In their zeal to prohibit discrimination against members of the LGBTQ community, some Democrat-led states, such as California, have gone to the opposite extreme and actively engage in state-sponsored discrimination against individuals and groups with sincerely held religious beliefs.
That ironic reality was addressed and corrected when a California judge ruled in favor of a Christian baker facing punishment from the state for declining to create a custom wedding cake for a same-sex marriage ceremony, Fox News reported.
The court ruled that the state had violated the First Amendment rights of the baker by attempting to compel speech from her that was contradictory to her sincerely held religious beliefs with regard to marriage.
Anti-discrimination laws vs. religious beliefs
In 2017, a lesbian couple attempted to order a custom wedding cake from cake design artist Cathy Miller at her place of business, Tastries, in Bakersfield, California, but their order was declined by Miller, a devout Christian, as it would violate her religious beliefs and her company’s design standards, and the couple was referred to another nearby bakery that would fulfill the custom order for a same-sex marriage.
That wasn’t enough of an accommodation for the couple, who filed a complaint with the California Department of Fair Housing and Employment, which proceeded to file lawsuits and seek enforcement action against Miller under the state’s Unruh Civil Rights Act of 1959, which prohibits businesses from discriminating against customers based on race, ethnicity, or religion.
Rather ironically, attorneys from the Thomas More Society, which represented Miller, pointed out that the state was actually using the anti-discrimination law to discriminate against the Christian baker, and further noted that the state’s attorneys even questioned the sincerity of Miller’s beliefs.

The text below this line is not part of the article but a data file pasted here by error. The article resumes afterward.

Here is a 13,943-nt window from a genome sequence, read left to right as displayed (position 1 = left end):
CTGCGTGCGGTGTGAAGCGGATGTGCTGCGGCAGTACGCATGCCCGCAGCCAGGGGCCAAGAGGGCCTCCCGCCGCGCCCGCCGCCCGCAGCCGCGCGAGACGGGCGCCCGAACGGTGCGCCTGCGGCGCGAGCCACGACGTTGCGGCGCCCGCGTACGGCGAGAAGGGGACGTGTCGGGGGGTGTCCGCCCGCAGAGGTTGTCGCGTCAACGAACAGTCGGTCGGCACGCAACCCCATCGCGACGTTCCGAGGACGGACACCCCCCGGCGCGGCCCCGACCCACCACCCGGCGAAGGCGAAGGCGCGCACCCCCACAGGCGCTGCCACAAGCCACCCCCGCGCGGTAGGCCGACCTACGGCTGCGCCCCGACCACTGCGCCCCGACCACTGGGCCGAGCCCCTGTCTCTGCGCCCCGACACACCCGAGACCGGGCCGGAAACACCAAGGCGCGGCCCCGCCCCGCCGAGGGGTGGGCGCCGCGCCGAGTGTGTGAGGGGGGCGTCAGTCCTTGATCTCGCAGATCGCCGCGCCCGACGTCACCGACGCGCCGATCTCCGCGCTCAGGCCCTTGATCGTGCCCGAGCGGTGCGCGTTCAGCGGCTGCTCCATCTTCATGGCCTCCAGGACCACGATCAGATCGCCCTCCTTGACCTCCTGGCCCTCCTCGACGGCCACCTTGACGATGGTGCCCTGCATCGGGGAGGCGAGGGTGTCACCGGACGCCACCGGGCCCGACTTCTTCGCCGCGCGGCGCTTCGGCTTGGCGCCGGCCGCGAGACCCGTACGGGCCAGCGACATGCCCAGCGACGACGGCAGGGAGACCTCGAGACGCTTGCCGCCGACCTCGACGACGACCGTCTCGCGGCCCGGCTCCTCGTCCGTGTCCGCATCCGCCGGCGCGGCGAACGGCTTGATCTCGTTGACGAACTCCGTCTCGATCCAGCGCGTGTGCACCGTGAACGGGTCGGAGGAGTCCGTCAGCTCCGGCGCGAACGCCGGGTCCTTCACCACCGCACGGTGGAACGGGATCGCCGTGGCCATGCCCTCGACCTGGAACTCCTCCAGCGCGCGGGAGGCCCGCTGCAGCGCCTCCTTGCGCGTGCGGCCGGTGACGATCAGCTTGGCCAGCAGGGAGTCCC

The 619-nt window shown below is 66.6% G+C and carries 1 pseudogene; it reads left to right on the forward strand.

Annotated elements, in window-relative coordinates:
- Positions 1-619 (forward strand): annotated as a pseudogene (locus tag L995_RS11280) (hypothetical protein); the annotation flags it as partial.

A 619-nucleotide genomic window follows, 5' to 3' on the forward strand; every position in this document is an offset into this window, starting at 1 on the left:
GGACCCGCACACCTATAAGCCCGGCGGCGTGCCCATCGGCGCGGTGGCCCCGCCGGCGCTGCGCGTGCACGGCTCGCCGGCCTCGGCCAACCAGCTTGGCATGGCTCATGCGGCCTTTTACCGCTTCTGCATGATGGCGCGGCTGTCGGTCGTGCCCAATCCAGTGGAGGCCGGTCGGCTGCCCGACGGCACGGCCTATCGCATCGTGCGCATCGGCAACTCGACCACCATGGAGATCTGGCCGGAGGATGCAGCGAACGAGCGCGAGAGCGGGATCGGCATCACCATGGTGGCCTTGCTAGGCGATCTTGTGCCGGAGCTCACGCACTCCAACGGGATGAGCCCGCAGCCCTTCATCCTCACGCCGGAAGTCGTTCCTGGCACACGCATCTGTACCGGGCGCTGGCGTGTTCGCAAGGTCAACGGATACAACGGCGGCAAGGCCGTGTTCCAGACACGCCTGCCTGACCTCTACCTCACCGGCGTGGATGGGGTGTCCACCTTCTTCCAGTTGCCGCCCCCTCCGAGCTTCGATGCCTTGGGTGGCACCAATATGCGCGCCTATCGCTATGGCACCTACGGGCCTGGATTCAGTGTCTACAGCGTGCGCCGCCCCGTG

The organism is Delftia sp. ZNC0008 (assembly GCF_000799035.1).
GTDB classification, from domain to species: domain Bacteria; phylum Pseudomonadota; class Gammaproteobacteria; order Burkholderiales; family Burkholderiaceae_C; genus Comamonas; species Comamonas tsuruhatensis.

The state violated the rights of a baker
In a 25-page ruling issued last week, California Superior Court Judge Eric Bradshaw laid out the facts of the dispute and sided in favor of Miller.
The judge determined that Miller’s referral of the couple to a comparable bakery to fulfill the order she opposed constituted an offer of “full and equal service” under the state law.
Bradshaw further asserted that the state had violated Miller’s First Amendment-protected right to free speech by attempting to compel her to create a cake and participate in a ceremony that she objected to on religious grounds.
A “certain irony” in the details of the case
“We applaud the court for this decision,” Charles LiMandri, a Special Counsel for the Thomas More Society, said in a statement. “The freedom to practice one’s religion is enshrined in the First Amendment, and the United States Supreme Court has long upheld the freedom of artistic expression.”
Paul Jonna, another Special Counsel for the firm, noted that “There’s a certain irony” in this particular case, given that “a law intended to protect individuals from religious discrimination was used to discriminate against Cathy for her religious beliefs.”
“The state was actually questioning the sincerity of Cathy’s faith,” Jonna added. “The fact that they called Miller’s open and sincerely held beliefs into question is almost as disturbing as quibbling over her status as an artist.”